Dharavi tours a hit among schools in Mumbai
Schools from Mumbai have started taking their students in the narrow alleys of Dharavi, to give them a sense of how the poor live in Asia’s biggest slum.india Updated: Dec 13, 2014 21:47 IST
Foreign tourists visiting slums in Mumbai when on vacation is a decade-old phenomenon. But, now, schools from the city have started taking their students in the narrow alleys of Dharavi, to give them a sense of how the poor live in Asia’s biggest slum. More than 10 such school tours have been organised this year.
The “season of slum tourism” began in October, according to Reality Tours and Travel, which is the only operator to take school students to slums across the city. “In the past, we have arranged tours for foreign schools along with a few local ones. But this year, the response from local schools has risen,” said Stephanie Hays, chief executive officer, Reality Tours and Travel. Hays is a US national who lives in Mumbai.
The two-hour long tour, conducted on foot, takes students to the slum’s many small business and recycling units, followed by residential enclaves and leather-processing workshops, and finally to a community centre run by the travel company, where the Dharavi residents learn vocational skills.
BD Somani International School, Cuffe Parade; Fazlani L’Academie Globale, Mazgaon; and Oberoi International School, Goregaon, are some the schools that have opted for such tours in the last six months, said Hays.
Students from Dhirubhai Ambani International School, Bandra, also visit Dharavi for various service projects in association with NGOs, said a spokesperson of the school.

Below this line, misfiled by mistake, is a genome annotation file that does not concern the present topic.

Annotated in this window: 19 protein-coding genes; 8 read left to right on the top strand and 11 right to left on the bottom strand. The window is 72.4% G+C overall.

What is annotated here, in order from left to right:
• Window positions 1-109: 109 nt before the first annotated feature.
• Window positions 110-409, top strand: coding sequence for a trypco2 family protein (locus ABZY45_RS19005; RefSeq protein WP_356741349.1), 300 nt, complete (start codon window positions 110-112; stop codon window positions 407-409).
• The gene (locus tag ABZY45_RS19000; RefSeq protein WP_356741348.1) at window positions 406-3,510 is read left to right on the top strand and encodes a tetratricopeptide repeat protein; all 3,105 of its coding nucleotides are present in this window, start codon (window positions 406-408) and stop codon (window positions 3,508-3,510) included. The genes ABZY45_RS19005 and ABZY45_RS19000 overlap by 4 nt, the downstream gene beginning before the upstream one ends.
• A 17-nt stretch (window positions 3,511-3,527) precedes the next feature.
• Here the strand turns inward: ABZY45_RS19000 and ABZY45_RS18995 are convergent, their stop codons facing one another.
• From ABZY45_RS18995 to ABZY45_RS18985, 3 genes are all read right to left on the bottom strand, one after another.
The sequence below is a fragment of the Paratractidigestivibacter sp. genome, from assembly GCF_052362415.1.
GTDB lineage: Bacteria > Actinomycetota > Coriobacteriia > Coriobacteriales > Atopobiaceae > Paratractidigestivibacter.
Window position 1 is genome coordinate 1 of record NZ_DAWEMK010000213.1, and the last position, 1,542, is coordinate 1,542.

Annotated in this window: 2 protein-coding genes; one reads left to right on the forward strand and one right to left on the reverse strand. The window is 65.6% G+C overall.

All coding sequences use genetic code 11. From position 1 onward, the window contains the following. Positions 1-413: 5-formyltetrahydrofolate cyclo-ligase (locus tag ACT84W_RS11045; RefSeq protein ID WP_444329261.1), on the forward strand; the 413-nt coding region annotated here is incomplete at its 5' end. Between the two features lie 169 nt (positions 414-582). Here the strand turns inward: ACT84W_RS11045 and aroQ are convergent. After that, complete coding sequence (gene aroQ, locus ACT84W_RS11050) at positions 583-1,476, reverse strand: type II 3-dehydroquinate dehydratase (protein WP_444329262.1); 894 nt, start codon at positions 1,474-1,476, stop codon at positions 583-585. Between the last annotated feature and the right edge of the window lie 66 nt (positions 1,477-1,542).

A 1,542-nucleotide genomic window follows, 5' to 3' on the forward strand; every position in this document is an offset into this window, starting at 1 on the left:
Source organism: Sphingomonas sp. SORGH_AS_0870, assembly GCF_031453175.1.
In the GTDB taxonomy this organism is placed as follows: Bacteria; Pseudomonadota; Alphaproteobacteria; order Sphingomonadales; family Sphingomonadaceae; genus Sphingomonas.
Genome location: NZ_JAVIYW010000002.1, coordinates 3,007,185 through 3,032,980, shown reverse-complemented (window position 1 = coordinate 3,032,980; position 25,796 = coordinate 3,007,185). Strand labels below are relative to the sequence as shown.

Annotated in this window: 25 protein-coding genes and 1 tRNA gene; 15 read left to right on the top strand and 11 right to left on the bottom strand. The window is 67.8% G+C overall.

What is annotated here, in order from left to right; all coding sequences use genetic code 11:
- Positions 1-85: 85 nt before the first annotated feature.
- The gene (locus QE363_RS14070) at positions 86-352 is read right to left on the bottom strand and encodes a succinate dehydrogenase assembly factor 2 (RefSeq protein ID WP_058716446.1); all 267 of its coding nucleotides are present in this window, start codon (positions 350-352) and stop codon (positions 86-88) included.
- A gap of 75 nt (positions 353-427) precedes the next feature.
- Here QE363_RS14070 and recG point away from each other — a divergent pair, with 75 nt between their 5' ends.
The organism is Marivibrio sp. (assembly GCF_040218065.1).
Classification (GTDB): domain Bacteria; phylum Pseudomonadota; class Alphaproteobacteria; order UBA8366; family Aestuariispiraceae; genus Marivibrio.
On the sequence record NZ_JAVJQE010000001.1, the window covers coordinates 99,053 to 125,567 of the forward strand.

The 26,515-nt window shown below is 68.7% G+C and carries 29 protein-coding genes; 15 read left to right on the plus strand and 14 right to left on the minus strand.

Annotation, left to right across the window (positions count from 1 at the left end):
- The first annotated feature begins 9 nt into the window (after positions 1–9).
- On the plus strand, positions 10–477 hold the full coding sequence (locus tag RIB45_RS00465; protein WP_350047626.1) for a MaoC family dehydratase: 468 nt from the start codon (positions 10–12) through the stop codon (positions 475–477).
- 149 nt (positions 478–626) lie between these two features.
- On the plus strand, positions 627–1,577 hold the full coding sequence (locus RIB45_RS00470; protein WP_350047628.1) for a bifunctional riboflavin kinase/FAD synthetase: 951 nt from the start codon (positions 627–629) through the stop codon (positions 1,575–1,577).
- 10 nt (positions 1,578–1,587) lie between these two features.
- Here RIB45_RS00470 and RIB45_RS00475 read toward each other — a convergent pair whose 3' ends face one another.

Declan Sharp, Geography teacher at BD Somani, who has accompanied four batches of students for such tours, said the tour gives the privileged students a taste of living conditions in slums. “We use case studies on slums to supplement the learning of several topics in the syllabus, and the tour helps in its practical application,” he said.
Oberoi School, which first took Class 9 students on one such tour last year, said the idea was to make students experience a vibrant economic community, which generates a vast income, creates jobs and succeeds in the face of hardship.
“Our students returned with respect for the entrepreneurial attitude and peoples’ ability to raise themselves up,” said Anne Murray, a teacher who accompanied the batch, in an email reply to HT. Murray admitted the students were shocked by the living and working conditions of slum dwellers, but added they were also surprised at how much they had in common with children their age.
Jeetesh Kotian, who completed his bachelor’s degree last year and is one of the 15 guides associated with the operator, said the experience of guiding foreign tourists, who make 90% of the company’s clientele, is unlike that with students. “For local students, the tours are more educational in nature compared to that for foreign nationals,” he said.
While the schools argue the tours help children get lessons in survival, the practise of slum tourism itself is controversial, with critics accusing companies of turning poverty into entertainment. Psychiatrist Dr Harish Shetty, who works frequently with students, said he was fine with schools going for such tours as long as they take an initiative to work towards slum empowerment. “Along with educating students about poverty, schools should also save some seats for slum kids. Otherwise this practise is superficial.”